The current round of the Rural Community Broadband fund is scheduled to be the last. And, on Friday last week, we heard that the deadline (originally intended to be 24th May) has been extended to 17th June (although, at the time of writing the website has not been updated to reflect this). This could be the last chance for communities in the last 10% to have a crack at getting greatly enhanced broadband.

So, if you would like to work with James and myself to get better broadband please get in touch. But, do it quickly, there is not much time left.

Our Digital Planet is back on the road

I am very pleased to report that Our Digital Planet will be back on the road shortly. Thanks to the support of Nominet Trust and Wigan Council, we will be in Wigan Town Centre from 24th to 29th May, and then in Leigh Town Centre from 30th May to 2nd June.

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When I locked up the Internet Station for the last time in Glasgow last November, a profound sense of loss suddenly hit me. This was a bit of a surprise, but, when I analysed it, I realised it was the constant interaction with people that I was missing; the immersion in their daily lives; the feeling that I was being trusted to listen to their stories, and, above all, the deep feeling of satisfaction at being able to do something which I believed would improve their lives.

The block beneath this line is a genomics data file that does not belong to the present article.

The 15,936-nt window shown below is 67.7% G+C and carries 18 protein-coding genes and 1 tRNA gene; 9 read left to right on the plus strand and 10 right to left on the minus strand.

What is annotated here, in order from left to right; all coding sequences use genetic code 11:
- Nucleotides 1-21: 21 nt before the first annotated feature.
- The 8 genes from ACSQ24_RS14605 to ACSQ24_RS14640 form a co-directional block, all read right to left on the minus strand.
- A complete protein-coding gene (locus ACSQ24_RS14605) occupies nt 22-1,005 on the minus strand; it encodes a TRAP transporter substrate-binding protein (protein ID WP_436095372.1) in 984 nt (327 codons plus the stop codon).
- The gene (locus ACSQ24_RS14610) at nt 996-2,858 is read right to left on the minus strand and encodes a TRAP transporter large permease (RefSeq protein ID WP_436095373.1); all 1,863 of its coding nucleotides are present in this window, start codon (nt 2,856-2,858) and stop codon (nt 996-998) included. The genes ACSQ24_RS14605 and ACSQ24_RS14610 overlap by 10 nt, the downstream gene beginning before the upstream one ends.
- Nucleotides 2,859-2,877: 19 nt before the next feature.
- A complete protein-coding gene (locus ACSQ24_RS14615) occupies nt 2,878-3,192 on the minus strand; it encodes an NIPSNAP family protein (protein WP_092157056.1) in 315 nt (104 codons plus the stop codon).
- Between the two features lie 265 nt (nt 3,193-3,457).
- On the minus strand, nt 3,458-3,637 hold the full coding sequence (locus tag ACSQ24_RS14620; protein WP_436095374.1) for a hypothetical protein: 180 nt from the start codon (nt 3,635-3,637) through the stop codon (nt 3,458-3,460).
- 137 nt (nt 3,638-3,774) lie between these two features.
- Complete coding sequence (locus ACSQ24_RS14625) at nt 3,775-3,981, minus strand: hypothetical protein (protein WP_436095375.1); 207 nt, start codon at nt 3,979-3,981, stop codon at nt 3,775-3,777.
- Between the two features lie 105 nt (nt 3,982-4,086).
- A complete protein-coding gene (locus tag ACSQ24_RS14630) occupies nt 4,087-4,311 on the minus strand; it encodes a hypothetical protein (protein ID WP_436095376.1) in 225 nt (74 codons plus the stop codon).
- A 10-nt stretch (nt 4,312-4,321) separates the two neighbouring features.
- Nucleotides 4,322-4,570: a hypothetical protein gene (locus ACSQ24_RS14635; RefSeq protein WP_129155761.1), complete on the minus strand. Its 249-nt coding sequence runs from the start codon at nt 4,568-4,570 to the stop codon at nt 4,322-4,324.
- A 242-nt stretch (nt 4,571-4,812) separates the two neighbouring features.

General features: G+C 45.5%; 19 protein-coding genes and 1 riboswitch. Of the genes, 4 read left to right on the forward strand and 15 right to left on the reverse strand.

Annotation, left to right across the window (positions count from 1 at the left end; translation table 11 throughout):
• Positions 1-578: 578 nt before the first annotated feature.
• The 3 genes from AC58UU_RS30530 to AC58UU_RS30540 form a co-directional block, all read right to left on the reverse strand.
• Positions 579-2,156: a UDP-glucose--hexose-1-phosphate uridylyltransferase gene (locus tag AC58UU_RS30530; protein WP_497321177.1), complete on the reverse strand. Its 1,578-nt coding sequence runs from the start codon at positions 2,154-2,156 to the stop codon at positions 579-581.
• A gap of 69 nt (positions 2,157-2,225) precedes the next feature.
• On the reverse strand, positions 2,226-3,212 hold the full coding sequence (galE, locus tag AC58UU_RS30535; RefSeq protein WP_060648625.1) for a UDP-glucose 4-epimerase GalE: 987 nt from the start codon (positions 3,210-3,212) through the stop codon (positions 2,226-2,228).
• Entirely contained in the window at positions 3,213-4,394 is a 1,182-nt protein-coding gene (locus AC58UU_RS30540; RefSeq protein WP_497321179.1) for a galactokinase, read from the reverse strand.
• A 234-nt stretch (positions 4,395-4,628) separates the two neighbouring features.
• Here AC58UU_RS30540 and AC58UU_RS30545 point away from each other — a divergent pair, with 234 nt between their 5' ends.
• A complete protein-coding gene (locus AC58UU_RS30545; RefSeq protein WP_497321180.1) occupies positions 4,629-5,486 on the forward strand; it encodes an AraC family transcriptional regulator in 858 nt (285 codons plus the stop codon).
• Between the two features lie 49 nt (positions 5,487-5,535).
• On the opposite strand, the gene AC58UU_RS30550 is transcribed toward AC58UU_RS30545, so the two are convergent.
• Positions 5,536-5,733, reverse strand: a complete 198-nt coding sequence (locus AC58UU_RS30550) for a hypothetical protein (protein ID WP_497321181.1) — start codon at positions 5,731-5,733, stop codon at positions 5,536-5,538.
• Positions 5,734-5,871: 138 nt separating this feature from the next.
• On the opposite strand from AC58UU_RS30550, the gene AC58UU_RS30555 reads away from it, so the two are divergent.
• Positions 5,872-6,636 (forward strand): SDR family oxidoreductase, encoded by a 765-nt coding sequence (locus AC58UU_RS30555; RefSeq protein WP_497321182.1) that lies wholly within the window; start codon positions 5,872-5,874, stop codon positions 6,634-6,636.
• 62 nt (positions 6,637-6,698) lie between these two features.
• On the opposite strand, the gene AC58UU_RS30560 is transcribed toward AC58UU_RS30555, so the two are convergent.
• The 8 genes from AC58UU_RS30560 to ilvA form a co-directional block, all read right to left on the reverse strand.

This is what gave me a determination and a drive to make sure that we could do more of this. So, almost exactly six months after Our Digital Planet left Glasgow, it will be back on the streets again in Wigan and Leigh. I am so looking forward to getting some of those feelings again and being let in to people’s lives. And I hope we can uncover some more gems, like the gentleman who found a video online of his wife as a babe-in-arms being presented to the young Princess Elizabeth in a Maltese maternity hospital; like the lady who was able to connect with her children in the USA; and, of course like Ron. I make no excuse for re-posting the video of Ron below.

And I want as many people as possible to get involved. If you are within striking distance of Wigan, please come down and visit. If you are able to volunteer some time to help people get online, then that would be fabulous. During the week I hope to be doing some live linkups and letting the outside world in on what we are doing, probably using Google+ Hangout, so, please get involved in that. Oh, and we still desperately need 5 laptops / tablets, if you can help with that.

I am very hopeful that Wigan will be the first stop on a national tour for 2013. For that to happen, we need partners to come forward with funding as well as locations.

UPDATE

Here’s James Winterbottom of Wigan Council talking about Our Digital Planet coming to Wigan and Leigh

Here’s Ron, people like him make all this worthwhile